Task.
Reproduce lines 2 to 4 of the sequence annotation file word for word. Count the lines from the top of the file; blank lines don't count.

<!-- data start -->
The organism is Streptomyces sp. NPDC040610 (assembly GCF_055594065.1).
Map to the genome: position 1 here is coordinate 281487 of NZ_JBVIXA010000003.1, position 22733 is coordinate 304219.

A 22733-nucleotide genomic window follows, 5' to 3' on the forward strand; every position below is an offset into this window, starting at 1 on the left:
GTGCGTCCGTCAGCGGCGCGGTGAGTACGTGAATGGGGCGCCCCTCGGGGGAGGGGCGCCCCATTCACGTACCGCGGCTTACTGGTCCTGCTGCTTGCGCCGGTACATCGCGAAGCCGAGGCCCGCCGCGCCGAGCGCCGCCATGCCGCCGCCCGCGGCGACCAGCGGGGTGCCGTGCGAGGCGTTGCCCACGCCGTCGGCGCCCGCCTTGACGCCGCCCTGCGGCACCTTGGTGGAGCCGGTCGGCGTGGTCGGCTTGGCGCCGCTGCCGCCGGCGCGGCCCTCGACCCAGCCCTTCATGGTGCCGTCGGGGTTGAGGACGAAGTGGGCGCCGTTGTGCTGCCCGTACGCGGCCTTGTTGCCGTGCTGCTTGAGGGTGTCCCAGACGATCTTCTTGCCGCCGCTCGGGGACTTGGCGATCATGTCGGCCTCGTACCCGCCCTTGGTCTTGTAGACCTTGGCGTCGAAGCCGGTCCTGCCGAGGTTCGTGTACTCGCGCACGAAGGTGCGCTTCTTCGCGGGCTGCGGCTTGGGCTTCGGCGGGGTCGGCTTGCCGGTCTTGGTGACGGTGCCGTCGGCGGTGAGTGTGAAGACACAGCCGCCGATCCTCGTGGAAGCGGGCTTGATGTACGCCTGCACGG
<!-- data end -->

Map to the genome: position 1 here is coordinate 281487 of NZ_JBVIXA010000003.1, position 22733 is coordinate 304219.

A 22733-nucleotide genomic window follows, 5' to 3' on the forward strand; every position below is an offset into this window, starting at 1 on the left:
GTGCGTCCGTCAGCGGCGCGGTGAGTACGTGAATGGGGCGCCCCTCGGGGGAGGGGCGCCCCATTCACGTACCGCGGCTTACTGGTCCTGCTGCTTGCGCCGGTACATCGCGAAGCCGAGGCCCGCCGCGCCGAGCGCCGCCATGCCGCCGCCCGCGGCGACCAGCGGGGTGCCGTGCGAGGCGTTGCCCACGCCGTCGGCGCCCGCCTTGACGCCGCCCTGCGGCACCTTGGTGGAGCCGGTCGGCGTGGTCGGCTTGGCGCCGCTGCCGCCGGCGCGGCCCTCGACCCAGCCCTTCATGGTGCCGTCGGGGTTGAGGACGAAGTGGGCGCCGTTGTGCTGCCCGTACGCGGCCTTGTTGCCGTGCTGCTTGAGGGTGTCCCAGACGATCTTCTTGCCGCCGCTCGGGGACTTGGCGATCATGTCGGCCTCGTACCCGCCCTTGGTCTTGTAGACCTTGGCGTCGAAGCCGGTCCTGCCGAGGTTCGTGTACTCGCGCACGAAGGTGCGCTTCTTCGCGGGCTGCGGCTTGGGCTTCGGCGGGGTCGGCTTGCCGGTCTTGGTGACGGTGCCGTCGGCGGTGAGTGTGAAGACACAGCCGCCGATCCTCGTGGAAGCGGGCTTGATGTACGCCTGCACGG